Back in the village church though, everyone is beginning to warm up and get into the well-remembered tunes with gusto.
One carol I always look out for is In The Bleak Midwinter, the musical setting of a poem (‘A Christmas Carol’) by Christina Rossetti. She wrote some of the most poignant lines you will find – ‘Remember’ is another favourite - and also some of the strangest (‘Goblin Market’).
There have been a couple of musical accompaniments, but the one I love is the classic, and perfect, Holst one. The thing is, it shouldn’t even work as a carol, really. Rossetti’s lines vary in syllable count which makes it tricky to sing (there always seem to be unexpected notes) but its beautiful last verse makes the effort all worthwhile.
I love hearing the traditional readings. If pushed, I prefer the old King James Bible language – the only thing, famously, which a committee ever did better than one person. Nostalgic and comforting, it’s the only time you will ever hear that phrase ‘wrapped in swaddling clothes’. It took me years as a child to work that one out.
I like the mixture of voices and accents doing the readings too. It’s a reminder that this is a real community occasion.
And so we move on, familiar carol following familiar reading. Do children still slyly sing ‘While shepherds washed their socks by night’, I wonder? We used to; not now, of course. Or only in our heads, anyway.
We’re warming up our vocal chords now. Here comes Ding Dong Merrily on High – the ‘high’ bits really stretching us. And now here’s The Holly and the Ivy, with its ancient echoes of days of Yule. It’s also a bit of an epic carol - ‘it dew run on’, as they say round these parts.
Which reminds me how we once, in a mad burst of Christmas enthusiasm, went to a village carol service, midnight mass, and then Christmas Day service – all within 19 hours. I worked out we got through 72 – seventy-two! – verses of carols on the way. We certainly earned our mulled wine that year, I can tell you.
Our service always has that ‘aaah’ moment, when the rector encourages the young children to search for the figure of the baby Jesus in the church and place it in the crib.
And, as an aside, what a shame – others might want to put it more strongly than that – that some primary schools are not holding carol concerts these days. These carols are a part of our shared cultural heritage, beautiful tunes with hopeful words that have so much to say about our common humanity.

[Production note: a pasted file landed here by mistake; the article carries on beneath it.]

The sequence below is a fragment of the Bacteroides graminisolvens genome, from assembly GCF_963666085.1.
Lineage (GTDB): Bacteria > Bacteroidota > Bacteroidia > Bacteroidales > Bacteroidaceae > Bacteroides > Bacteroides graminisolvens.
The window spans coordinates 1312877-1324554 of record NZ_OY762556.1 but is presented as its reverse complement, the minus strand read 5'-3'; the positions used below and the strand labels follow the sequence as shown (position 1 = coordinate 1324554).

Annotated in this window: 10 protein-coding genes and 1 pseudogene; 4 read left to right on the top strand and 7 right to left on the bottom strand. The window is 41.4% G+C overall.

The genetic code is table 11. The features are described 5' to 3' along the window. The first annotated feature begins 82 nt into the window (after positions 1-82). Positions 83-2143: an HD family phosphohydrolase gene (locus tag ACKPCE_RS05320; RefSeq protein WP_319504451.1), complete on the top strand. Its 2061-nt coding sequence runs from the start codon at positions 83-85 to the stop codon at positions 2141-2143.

Without the schools playing their part, could we really be prepared to lose these songs, handed down from generation to generation - in some cases for hundreds of years?
But right here, right now, maybe in the ancient carved pew where perhaps 25 generations have sat before me, it is hard to imagine that we might ever drop this particular cultural baton. When you strip it down to its basics, it is only a collection of words and a collection of notes – but in its way it is more enduring than stone.
Because, despite the millions and millions they spend each year to persuade us otherwise, you won’t find the real spirit of Christmas down the aisles of a supermarket. You won’t find it in the hustle and bustle of a busy shoppers’ car park, and you definitely won’t find it on line.
But you might just find it in the happy faces of children, or the mardling villagers clutching their cups of mulled wine and mince pies, or in the hearty good wishes of the rector shaking hands with every one of the worshippers.
Sometimes there’s more; much more. Like the time when we emerged from an ancient church porch to see, set out in the pinkish winter sky the silhouettes of magnificent buzzards gliding over the treetops against a magnificent sunset. We felt blessed – doubly blessed, for not only were we emerging with our Christmas spirit batteries well and truly topped up, right in front of us were the glories of creation in as neat a package as you could wish for.
Or the time a few years back when we came out of our village church to a magical moment frozen in time and space which I replay in my head every Christmas when I walk past it, a mind’s-eye video more personal, more universal, than anything on a screen.
We stepped out of the church porch to a winter wonderland, a snow scene which made it looked like a card come to life. And when we got to the top of the lane, and looked back to the still-illuminated church, there – like it had been arranged just for us - were a hundred thousand snowflakes falling, falling, falling…